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Leap Year Wine & Paris Vines

Updated: Apr 18

And remember to leap to the Red Wheelbarrow bookshop today for your signed copy of ‘The Hidden Vineyards of Paris’!

Only once every four years…

Some maintain that 29 February is a day that doesn’t legally exist. It is a day unlike any other, rife with legend, odd traditions and some unusual practices. For example, on leap day women can propose to men and should be served tea / coffee / red wine on demand throughout the day, without having to wash up any of the cups. Those fortunate to be born on a leap day (leaplings) are 4 times younger than the rest of us (they wish).

In the annals of history, there exists a peculiar and somewhat overlooked chapter dedicated to the role of wine during Leap Years. It is a tale woven into the tapestry of time, where grapevines and calendars intertwine in a dance that occurs only once every four years.

In the ancient vineyards of Gaul, circa 45 B.C., the ever-discerning Romans noticed a curious phenomenon during Leap Years. As the calendar added an extra day to the year, the grapevines seemed to respond with an exuberance unmatched in ordinary years. Winemakers, mystified by this annual bonus bestowed upon their vineyards, began to attribute it to the magical influence of Leap Year.

As the centuries rolled on, the tradition persisted. In medieval monasteries, monks with a penchant for both prayer and winemaking marvelled at the robustness of their vintages during Leap Years. Legends began to circulate, suggesting that Bacchus, the Roman god of wine, favoured this extra day and blessed the vineyards with an abundance of grapes.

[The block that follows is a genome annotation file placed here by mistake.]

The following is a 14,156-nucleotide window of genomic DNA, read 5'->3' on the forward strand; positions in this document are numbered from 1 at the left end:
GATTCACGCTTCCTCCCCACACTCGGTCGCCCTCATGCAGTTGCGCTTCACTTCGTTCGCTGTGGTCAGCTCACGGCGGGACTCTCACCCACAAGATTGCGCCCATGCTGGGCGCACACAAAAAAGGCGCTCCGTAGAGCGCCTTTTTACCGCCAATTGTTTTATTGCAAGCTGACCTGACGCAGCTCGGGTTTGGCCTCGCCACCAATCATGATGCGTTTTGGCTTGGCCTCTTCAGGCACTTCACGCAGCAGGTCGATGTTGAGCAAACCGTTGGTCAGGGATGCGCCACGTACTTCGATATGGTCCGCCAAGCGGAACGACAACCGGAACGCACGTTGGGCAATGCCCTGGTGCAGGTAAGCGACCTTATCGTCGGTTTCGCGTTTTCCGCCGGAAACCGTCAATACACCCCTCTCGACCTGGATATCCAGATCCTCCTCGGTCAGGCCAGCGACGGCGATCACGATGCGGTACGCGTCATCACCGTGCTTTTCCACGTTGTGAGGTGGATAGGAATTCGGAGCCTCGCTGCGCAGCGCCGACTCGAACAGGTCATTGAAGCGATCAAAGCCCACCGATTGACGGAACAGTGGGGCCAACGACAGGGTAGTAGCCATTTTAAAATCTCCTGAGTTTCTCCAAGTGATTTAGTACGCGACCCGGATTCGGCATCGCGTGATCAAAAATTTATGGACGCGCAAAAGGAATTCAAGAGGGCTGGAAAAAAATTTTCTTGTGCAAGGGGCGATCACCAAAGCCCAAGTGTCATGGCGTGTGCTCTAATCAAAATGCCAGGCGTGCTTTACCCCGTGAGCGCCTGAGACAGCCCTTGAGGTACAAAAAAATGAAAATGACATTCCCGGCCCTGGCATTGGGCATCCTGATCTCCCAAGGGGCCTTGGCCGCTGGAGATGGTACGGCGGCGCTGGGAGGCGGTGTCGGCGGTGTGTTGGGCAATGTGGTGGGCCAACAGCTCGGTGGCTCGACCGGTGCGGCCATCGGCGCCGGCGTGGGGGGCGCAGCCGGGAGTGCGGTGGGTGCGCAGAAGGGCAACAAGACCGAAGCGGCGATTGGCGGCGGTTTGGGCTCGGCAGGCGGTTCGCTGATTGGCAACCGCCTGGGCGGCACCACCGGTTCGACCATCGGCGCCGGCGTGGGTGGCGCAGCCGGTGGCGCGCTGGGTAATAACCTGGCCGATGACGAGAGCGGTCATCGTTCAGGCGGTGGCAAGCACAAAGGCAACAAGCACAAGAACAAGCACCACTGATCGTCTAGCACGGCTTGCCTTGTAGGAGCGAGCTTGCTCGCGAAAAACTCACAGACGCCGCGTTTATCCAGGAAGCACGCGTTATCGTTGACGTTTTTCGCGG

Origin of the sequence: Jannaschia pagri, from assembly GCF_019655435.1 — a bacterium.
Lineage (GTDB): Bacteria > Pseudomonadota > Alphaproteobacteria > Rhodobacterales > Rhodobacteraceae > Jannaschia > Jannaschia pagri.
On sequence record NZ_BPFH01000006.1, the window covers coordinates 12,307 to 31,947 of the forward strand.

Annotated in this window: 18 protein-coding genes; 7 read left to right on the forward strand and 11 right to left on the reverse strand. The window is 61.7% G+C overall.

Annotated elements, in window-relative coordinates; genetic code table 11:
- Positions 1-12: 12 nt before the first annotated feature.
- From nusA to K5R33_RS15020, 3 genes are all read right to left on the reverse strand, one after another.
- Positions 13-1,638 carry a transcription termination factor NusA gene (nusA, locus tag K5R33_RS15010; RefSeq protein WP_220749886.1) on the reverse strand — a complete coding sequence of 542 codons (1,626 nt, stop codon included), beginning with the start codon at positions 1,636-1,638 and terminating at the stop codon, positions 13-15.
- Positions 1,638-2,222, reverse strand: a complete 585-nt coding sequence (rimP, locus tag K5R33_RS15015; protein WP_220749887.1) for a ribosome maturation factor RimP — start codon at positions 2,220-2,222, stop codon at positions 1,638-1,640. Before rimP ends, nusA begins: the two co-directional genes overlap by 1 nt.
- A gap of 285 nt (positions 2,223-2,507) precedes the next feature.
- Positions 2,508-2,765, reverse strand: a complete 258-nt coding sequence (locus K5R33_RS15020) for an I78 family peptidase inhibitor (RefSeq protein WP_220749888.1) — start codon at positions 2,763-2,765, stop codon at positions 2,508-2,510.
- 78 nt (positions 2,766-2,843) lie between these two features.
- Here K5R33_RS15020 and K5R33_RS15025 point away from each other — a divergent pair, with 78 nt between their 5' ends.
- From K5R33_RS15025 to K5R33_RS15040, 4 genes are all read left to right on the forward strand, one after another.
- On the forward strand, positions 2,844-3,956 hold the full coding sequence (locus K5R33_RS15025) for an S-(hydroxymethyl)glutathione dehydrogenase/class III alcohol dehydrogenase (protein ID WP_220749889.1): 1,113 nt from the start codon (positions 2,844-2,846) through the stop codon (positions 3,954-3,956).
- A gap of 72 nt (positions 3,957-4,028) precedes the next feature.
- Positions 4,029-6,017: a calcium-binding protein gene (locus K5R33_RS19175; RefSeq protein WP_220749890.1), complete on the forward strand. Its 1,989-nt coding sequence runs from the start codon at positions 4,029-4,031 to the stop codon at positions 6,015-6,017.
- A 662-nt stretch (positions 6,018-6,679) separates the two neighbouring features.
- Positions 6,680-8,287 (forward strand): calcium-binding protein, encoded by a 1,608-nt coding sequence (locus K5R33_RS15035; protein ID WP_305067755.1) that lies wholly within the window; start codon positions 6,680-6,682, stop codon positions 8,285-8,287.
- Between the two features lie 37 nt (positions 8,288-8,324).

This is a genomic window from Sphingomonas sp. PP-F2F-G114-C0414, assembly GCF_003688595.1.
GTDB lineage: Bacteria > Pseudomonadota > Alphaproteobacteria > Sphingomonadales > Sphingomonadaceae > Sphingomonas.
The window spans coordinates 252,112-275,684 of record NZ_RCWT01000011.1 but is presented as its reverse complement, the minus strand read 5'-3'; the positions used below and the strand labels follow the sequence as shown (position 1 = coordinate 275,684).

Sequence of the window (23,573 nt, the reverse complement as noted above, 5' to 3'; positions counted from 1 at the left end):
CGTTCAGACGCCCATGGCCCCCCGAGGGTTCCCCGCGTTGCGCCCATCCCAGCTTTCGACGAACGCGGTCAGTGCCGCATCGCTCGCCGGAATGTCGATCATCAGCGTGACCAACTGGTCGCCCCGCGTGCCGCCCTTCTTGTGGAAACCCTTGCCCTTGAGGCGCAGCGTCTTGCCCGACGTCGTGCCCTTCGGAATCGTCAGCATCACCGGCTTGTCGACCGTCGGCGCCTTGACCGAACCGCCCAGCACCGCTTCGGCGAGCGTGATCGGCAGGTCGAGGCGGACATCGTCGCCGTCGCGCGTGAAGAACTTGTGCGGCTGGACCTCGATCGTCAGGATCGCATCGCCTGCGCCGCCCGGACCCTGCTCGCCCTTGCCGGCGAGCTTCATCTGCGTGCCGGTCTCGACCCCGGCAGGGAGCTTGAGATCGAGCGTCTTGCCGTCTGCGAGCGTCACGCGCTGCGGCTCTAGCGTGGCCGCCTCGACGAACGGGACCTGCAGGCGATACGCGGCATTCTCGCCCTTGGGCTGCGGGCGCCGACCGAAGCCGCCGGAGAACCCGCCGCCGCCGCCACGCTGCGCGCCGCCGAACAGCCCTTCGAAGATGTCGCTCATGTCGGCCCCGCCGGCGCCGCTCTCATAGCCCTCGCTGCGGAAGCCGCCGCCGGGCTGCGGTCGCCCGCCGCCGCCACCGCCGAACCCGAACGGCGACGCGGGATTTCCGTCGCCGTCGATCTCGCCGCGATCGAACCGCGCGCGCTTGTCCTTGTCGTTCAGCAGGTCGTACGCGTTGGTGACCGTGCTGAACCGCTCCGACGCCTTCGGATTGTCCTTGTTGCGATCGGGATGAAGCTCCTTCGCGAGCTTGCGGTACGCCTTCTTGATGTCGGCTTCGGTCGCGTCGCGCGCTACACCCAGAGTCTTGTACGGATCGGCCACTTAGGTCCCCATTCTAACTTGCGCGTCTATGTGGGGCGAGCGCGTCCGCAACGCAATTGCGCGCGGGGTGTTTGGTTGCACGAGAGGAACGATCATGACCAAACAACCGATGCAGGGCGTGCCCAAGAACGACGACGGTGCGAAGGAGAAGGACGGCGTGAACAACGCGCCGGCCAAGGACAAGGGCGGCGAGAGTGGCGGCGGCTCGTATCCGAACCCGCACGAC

Fast forward to the Renaissance, where the courts of kings and queens became stages for grand feasts during Leap Years. Nobility, ever keen on revelry, would commission barrels of the finest wines to celebrate the fleeting 29th day of February. The court jesters would entertain, and the courtiers would raise their goblets to a year that dared to defy the ordinary.

In the 18th century, as global trade expanded, so did the influence of Leap Year on the wine industry. Merchants, recognising the unique marketing opportunity, labeled their bottles with special Leap Year insignias. The allure of a vintage from a year that emerged only once in four was a temptation too enticing for connoisseurs to resist.

The 20th century brought about a more commercialised celebration of Leap Year, and with it, a boom in the sale of sparkling wines. Champagne houses capitalised on the festive atmosphere, branding their bubbly as the quintessential elixir for toasting to the rare and extraordinary Leap Year moments.

Today, in the 21st century, the connection between wine and Leap Year endures. Wineries around the world host special events, release limited edition Leap Year blends, and enthusiasts eagerly await this quirk in the calendar to uncork something extraordinary.

For me, that something is the story of ‘The Hidden Vineyards of Paris’, which I will be ‘uncorking’ at The Red Wheelbarrow bookshop this evening between 6:30-9pm. Leap to it and join us!

So, as the Earth completes its orbit around the sun, spare a thought for the humble grapevine. For every four years, it gets an extra day to bask in the sun, producing the elixir that has, throughout history, accompanied humanity’s celebration of that once-in-four-years Leap. So, let’s celebrate and raise a toast to a great year for ‘the hidden vineyards of Paris’!

 

Wine Walks!

For more information, click on the underlined links:

Paris’ most famous wine producing vineyard

An insider’s journey to the oldest wine neighbourhood in the city

The Marais seen through a wineglass

Discover the vinous spirit of medieval Paris

A comprehensive overview of medieval Paris

Short on time? This one’s for you.

Drink responsibly, drink sustainably, in moderation

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